ProblemWhen I first installed Ubuntu on my desktop, I had decided I would like to partition my /home directory from the rest of my filesystem. This way, if an Ubuntu upgrade fails, I can always perform a clean install without having to backup my data. Or, theoretically, I could install another OS and my data would all still be there. When I partitioned the / directory, I decided that 10 GB should be enough.
Well, recently, I've been hitting up against that 10 GB limit. Every day when I boot up my computer, I get a warning that I only have a few hundred MB of space left. Well, today, I'm at 100% usage. I couldn't even send an email out from Thunderbird.
So, I tried clearing space. I tried running
sudo apt-get autoremove
Unfortunately, there was nothing left to autoremove.
I then browsed through /usr/local as that's where I store any applications I need to compile and run. Again, nothing extra to remove.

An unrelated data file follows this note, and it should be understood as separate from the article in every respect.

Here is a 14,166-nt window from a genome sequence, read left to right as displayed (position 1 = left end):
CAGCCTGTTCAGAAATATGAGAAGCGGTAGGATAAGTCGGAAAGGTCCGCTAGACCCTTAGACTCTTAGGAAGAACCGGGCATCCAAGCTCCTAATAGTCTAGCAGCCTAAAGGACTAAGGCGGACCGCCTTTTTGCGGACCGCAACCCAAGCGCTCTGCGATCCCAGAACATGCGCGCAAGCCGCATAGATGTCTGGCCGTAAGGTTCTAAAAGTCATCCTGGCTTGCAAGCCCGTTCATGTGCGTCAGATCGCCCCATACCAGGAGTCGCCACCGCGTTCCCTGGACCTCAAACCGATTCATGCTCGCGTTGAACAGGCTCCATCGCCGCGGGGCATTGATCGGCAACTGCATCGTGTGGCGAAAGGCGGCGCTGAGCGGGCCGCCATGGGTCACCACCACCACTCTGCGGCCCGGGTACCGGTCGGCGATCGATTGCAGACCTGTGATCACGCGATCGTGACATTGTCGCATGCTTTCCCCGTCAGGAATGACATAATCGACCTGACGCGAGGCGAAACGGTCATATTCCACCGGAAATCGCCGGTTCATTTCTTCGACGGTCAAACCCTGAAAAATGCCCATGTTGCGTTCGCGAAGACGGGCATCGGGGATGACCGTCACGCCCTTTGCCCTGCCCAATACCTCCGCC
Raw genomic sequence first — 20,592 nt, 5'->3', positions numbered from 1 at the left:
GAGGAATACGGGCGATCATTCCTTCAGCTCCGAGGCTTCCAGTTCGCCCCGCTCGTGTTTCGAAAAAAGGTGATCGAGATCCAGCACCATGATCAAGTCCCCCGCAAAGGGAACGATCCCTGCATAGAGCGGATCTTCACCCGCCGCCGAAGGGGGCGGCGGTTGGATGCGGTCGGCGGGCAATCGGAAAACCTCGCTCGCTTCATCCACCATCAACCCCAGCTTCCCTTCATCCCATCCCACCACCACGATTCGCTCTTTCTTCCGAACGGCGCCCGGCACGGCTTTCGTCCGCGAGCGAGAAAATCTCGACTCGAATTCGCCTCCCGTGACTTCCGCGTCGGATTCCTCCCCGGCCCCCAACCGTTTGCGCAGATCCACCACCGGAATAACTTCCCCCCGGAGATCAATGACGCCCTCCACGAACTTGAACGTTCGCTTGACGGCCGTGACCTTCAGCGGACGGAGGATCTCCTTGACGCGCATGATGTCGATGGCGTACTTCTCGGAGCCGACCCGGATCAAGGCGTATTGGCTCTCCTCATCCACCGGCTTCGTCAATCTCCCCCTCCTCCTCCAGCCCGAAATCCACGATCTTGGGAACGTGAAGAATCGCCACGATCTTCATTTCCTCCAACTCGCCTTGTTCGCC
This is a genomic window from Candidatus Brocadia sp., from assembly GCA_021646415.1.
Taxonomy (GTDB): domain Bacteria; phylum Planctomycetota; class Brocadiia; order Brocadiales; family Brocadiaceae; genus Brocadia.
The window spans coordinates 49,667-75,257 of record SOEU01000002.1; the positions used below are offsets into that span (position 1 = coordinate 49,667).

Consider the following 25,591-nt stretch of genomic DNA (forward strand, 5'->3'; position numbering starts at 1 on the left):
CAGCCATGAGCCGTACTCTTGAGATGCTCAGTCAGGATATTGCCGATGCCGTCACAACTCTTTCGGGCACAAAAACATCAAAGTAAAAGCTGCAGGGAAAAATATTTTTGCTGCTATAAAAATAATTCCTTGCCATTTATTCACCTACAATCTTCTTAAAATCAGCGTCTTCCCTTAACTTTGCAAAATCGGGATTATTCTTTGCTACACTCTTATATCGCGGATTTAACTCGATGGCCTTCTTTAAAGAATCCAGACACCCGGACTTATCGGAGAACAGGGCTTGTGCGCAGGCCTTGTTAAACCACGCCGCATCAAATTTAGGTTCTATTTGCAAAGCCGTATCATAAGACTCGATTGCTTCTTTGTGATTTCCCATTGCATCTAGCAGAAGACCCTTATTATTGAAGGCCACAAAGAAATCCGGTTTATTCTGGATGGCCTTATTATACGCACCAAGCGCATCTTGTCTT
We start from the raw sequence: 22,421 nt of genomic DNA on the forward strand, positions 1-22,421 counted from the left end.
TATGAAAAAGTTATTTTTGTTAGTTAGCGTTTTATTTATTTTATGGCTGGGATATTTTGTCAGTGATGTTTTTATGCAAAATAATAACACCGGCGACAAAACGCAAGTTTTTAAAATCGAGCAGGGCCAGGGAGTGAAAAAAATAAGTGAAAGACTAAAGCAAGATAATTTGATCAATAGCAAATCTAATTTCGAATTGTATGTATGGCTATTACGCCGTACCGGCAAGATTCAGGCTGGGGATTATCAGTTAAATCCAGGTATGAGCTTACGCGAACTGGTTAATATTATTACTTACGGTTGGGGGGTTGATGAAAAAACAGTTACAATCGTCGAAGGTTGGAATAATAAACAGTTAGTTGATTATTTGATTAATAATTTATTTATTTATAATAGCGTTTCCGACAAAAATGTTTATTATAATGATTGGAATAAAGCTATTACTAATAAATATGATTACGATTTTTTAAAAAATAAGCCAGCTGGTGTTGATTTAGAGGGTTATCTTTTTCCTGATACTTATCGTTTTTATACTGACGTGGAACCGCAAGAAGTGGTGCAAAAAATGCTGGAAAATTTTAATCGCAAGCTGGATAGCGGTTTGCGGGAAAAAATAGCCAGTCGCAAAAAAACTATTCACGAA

My last resort was heading to /tmp to clear anything there. However, it didn't make much of a difference.
I was still stuck.
SolutionSuddenly, a thought came to me. I've gone through several Ubuntu updates where it installed Linux kernel headers. Maybe that's what was taking up space. After a quick Google search, I came upon a post that would delete all unused Linux headers.
Just to be safe, before running this, restart your machine.
dpkg -l 'linux-*' | sed '/^ii/!d;/'"$(uname -r | sed "s/\(.*\)-\([^0-9]\+\)/\1/")"'/d;s/^[^ ]* [^ ]* \([^ ]*\).*/\1/;/[0-9]/!d' | xargs sudo apt-get -y purge
This ran in the terminal for some time while it cleaned out all my unused Linux kernel headers. I ended up getting rid of 3 GB of data.
I was free again!
So next time you're running out of room, make sure it isn't some old Linux headers taking up space.